egg yes I agree, some descriptions do sound woo and the wiki one does in places.
I guess it's because when we don't have so much on our mind, we feel much less defensive, insecure and fearful (given those negative feelings come from thought) and we'll naturally begin to feel more calm, compassion and connection to others and also to whatever we personally think is the intelligence/energy behind everything (whether that's God, just energy, the universe or whatever).
That is something which could be described as a spiritual element which most people start to feel once they understand the principles but it's not a goal or a something you have to believe in, if that makes sense?
In terms of the difference between the 3Ps and mindfulness: mindfulness seems to be a natural effect of understanding how we create our reality through thought. It's not something we need to 'do' or execute - it just seems to happen. I know that sounds too good to be true but it is logical result when you consider what happens when we stop taking thoughts seriously and therefore engage much less in thoughts of the past or the future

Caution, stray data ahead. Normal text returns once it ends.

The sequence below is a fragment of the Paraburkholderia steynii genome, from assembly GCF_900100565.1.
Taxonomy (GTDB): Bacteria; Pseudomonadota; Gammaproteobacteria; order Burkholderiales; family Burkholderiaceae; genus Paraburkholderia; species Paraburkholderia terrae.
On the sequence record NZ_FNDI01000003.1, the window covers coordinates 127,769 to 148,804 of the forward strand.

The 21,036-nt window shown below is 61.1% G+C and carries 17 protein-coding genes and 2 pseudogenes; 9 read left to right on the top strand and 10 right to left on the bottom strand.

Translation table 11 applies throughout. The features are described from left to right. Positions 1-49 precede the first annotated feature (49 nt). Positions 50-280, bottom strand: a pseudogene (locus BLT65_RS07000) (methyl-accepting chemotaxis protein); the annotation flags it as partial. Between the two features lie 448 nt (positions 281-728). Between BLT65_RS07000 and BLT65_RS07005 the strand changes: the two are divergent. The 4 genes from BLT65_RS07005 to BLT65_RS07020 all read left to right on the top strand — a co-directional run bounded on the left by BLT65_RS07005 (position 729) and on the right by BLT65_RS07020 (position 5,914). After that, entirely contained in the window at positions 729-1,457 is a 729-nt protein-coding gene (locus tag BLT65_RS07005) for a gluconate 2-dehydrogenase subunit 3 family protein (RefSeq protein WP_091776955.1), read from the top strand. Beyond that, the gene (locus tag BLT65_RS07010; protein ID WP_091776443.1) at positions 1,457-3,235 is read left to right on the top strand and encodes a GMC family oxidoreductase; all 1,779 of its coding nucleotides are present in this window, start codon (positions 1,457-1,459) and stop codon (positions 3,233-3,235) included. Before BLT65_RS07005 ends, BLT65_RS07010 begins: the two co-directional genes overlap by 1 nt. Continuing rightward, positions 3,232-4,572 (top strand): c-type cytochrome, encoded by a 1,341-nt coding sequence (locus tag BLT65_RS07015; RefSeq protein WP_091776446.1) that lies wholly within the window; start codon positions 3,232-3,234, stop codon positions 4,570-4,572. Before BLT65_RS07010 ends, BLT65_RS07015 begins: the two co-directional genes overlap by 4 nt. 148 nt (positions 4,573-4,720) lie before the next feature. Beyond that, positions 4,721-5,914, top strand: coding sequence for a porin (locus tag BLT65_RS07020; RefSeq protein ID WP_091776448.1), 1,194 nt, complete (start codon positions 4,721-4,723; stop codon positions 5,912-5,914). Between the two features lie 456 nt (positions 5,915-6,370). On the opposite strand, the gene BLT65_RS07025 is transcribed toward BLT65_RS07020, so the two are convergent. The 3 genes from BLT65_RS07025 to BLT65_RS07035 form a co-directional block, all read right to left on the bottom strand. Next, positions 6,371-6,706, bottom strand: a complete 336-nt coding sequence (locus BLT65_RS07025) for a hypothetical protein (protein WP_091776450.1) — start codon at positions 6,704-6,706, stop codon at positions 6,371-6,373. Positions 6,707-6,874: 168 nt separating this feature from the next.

I think i get what you're saying about the spiritual. A bit like with yoga - there is a spiritual side but you don't have to engage with that to reap the benefit?
I'm still not clear about what the 3Ps offer that mindfulness doesn't - surely you still need an awareness that your thoughts are not reality? I have fully embraced the concept that my thoughts are not facts and are not 'me', but i still have anxiety because the processes are so ingrained that i don't always remember this in the moment, or more commonly don't realise i've started down a river of thought until i catch myself descending a rapid! What i can do now though that i couldn't before is stop the descent and get back to shore (bad metaphor, but you get the idea!)
Sorry if i'm sounding a bit critical - i'm really open to anything that would help put anxiety in the past and am genuinely interested, but am struggling to get quite what this is, that i'm not doing already.